Fines reveal a million unknown cars
London, April 5:
It has been a remarkable trawl. In only three months, civil servants have found that Britain possesses a million more cars than had been realised. In lock-ups and old garages, flotillas of ancient Cortinas, dodgy Mondeos and rusty Reliant Robins have suddenly come to light.
Britain would truly appear to be a nation of car lovers. It is just that we are not too keen to advertise the fact. Indeed, many of us appear to be anxious to conceal it, for the discovery of the missing million motors has been made only since the Department for Transport began advertising automatic fines for not paying vehicle excise duty. The effect has been to reveal a vast motoring underclass. During the first three months of 2004, more than 10 million cars, vans and motor-cycles were taxed, a startling rise on the first three months of 2003 when only 8.5 million were taxed.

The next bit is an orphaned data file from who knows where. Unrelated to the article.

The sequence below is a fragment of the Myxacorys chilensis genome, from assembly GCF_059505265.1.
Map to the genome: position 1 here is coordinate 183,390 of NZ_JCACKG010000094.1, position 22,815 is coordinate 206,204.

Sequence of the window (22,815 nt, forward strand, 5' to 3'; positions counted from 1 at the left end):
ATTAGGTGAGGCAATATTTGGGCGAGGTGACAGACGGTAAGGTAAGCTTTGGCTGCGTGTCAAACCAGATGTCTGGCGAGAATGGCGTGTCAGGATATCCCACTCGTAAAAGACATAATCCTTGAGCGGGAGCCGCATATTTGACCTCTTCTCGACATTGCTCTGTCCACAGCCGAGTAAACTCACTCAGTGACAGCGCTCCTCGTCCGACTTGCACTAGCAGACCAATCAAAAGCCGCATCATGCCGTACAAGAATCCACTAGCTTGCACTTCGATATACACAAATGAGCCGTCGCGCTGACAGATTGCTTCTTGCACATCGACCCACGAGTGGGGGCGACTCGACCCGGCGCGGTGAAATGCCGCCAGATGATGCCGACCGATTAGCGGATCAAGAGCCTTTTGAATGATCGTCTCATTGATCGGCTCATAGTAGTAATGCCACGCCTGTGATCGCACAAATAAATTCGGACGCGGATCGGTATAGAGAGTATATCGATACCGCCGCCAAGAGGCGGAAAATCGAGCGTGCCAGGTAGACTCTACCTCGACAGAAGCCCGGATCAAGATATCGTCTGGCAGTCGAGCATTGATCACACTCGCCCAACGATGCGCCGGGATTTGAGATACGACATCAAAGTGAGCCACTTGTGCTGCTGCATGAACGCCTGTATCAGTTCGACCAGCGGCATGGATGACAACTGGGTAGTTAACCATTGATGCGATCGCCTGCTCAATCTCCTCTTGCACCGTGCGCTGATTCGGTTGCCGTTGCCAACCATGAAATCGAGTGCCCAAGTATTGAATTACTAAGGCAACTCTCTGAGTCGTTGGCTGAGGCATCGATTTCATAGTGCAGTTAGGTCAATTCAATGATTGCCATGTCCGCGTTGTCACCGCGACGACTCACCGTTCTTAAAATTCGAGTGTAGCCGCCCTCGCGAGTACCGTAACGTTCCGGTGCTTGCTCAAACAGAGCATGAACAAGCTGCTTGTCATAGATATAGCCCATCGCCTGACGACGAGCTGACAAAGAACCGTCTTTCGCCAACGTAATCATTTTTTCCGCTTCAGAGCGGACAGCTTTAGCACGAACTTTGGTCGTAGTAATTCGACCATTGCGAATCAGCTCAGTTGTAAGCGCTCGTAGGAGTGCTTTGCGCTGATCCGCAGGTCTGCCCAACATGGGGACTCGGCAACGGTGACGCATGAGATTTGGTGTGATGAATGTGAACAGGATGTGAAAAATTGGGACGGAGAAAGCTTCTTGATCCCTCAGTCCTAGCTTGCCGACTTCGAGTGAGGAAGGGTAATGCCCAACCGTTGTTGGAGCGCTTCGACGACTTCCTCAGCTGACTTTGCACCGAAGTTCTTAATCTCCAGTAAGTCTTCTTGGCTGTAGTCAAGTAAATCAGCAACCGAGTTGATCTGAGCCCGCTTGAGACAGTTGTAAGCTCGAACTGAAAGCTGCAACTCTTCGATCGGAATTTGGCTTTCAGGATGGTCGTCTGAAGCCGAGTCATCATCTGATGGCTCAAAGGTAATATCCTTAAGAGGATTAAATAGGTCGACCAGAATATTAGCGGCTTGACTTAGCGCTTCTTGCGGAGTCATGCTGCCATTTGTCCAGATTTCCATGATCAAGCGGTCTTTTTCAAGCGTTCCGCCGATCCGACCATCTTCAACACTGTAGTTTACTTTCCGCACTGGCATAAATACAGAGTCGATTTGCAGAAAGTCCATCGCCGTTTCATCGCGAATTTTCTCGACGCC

These statistics include 289,000 new vehicles while some of the rest of the increase will include forgetful drivers jolted into action by the threat of a 40-80 sterling pounds fine. But the rest, made up of more than a million motors, represents cars whose drivers had simply chosen to ignore the taxing of their vehicles - until now. Some of these vehicles may have been stored in old lock-ups or gardens, but many others were probably being driven illegally until the DfT decided to toughen up its act. The flushing out of these cars was welcomed by motoring groups, though they warned there are probably still another million illegal drivers on the roads. The discovery of the missing million will be welcomed by the government.